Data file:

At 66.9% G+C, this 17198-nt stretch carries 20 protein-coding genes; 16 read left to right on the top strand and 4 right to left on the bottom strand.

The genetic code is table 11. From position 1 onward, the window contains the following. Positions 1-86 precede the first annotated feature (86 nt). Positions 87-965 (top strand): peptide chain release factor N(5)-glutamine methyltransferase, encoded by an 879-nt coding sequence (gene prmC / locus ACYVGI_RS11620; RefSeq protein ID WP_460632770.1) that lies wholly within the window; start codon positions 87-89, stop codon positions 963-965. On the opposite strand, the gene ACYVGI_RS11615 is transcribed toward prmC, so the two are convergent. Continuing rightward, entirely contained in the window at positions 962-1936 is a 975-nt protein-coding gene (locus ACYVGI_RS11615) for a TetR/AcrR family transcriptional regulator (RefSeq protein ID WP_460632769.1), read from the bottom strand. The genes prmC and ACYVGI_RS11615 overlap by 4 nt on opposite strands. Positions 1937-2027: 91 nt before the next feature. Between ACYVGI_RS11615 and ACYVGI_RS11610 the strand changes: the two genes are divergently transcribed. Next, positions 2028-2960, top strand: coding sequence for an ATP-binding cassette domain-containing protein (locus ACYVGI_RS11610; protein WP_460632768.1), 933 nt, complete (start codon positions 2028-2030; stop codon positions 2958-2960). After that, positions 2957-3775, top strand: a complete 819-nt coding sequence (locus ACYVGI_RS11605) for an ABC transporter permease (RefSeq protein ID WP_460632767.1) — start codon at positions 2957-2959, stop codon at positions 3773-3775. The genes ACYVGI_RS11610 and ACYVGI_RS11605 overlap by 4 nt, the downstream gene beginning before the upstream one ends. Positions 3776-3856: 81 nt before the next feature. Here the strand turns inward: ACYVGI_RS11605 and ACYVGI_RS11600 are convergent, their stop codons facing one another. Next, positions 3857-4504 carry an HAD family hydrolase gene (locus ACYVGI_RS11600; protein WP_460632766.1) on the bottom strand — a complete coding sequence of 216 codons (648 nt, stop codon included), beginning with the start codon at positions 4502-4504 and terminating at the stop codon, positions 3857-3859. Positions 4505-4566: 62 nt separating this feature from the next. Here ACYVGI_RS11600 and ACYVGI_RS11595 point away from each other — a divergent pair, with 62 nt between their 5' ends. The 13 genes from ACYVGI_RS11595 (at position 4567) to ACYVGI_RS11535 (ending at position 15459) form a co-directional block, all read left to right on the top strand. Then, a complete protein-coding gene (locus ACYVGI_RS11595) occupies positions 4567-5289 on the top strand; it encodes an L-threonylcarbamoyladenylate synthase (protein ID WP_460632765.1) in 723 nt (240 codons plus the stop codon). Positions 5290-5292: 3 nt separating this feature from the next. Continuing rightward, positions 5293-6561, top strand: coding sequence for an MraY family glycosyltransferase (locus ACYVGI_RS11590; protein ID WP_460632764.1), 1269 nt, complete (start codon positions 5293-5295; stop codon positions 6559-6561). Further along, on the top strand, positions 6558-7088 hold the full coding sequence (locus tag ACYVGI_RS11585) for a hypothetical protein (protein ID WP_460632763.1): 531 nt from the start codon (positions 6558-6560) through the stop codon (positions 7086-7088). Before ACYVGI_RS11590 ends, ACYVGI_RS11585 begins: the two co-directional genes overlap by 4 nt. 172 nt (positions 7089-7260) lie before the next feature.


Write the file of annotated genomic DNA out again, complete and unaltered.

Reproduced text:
At 66.9% G+C, this 17198-nt stretch carries 20 protein-coding genes; 16 read left to right on the top strand and 4 right to left on the bottom strand.

The genetic code is table 11. From position 1 onward, the window contains the following. Positions 1-86 precede the first annotated feature (86 nt). Positions 87-965 (top strand): peptide chain release factor N(5)-glutamine methyltransferase, encoded by an 879-nt coding sequence (gene prmC / locus ACYVGI_RS11620; RefSeq protein ID WP_460632770.1) that lies wholly within the window; start codon positions 87-89, stop codon positions 963-965. On the opposite strand, the gene ACYVGI_RS11615 is transcribed toward prmC, so the two are convergent. Continuing rightward, entirely contained in the window at positions 962-1936 is a 975-nt protein-coding gene (locus ACYVGI_RS11615) for a TetR/AcrR family transcriptional regulator (RefSeq protein ID WP_460632769.1), read from the bottom strand. The genes prmC and ACYVGI_RS11615 overlap by 4 nt on opposite strands. Positions 1937-2027: 91 nt before the next feature. Between ACYVGI_RS11615 and ACYVGI_RS11610 the strand changes: the two genes are divergently transcribed. Next, positions 2028-2960, top strand: coding sequence for an ATP-binding cassette domain-containing protein (locus ACYVGI_RS11610; protein WP_460632768.1), 933 nt, complete (start codon positions 2028-2030; stop codon positions 2958-2960). After that, positions 2957-3775, top strand: a complete 819-nt coding sequence (locus ACYVGI_RS11605) for an ABC transporter permease (RefSeq protein ID WP_460632767.1) — start codon at positions 2957-2959, stop codon at positions 3773-3775. The genes ACYVGI_RS11610 and ACYVGI_RS11605 overlap by 4 nt, the downstream gene beginning before the upstream one ends. Positions 3776-3856: 81 nt before the next feature. Here the strand turns inward: ACYVGI_RS11605 and ACYVGI_RS11600 are convergent, their stop codons facing one another. Next, positions 3857-4504 carry an HAD family hydrolase gene (locus ACYVGI_RS11600; protein WP_460632766.1) on the bottom strand — a complete coding sequence of 216 codons (648 nt, stop codon included), beginning with the start codon at positions 4502-4504 and terminating at the stop codon, positions 3857-3859. Positions 4505-4566: 62 nt separating this feature from the next. Here ACYVGI_RS11600 and ACYVGI_RS11595 point away from each other — a divergent pair, with 62 nt between their 5' ends. The 13 genes from ACYVGI_RS11595 (at position 4567) to ACYVGI_RS11535 (ending at position 15459) form a co-directional block, all read left to right on the top strand. Then, a complete protein-coding gene (locus ACYVGI_RS11595) occupies positions 4567-5289 on the top strand; it encodes an L-threonylcarbamoyladenylate synthase (protein ID WP_460632765.1) in 723 nt (240 codons plus the stop codon). Positions 5290-5292: 3 nt separating this feature from the next. Continuing rightward, positions 5293-6561, top strand: coding sequence for an MraY family glycosyltransferase (locus ACYVGI_RS11590; protein ID WP_460632764.1), 1269 nt, complete (start codon positions 5293-5295; stop codon positions 6559-6561). Further along, on the top strand, positions 6558-7088 hold the full coding sequence (locus tag ACYVGI_RS11585) for a hypothetical protein (protein ID WP_460632763.1): 531 nt from the start codon (positions 6558-6560) through the stop codon (positions 7086-7088). Before ACYVGI_RS11590 ends, ACYVGI_RS11585 begins: the two co-directional genes overlap by 4 nt. 172 nt (positions 7089-7260) lie before the next feature.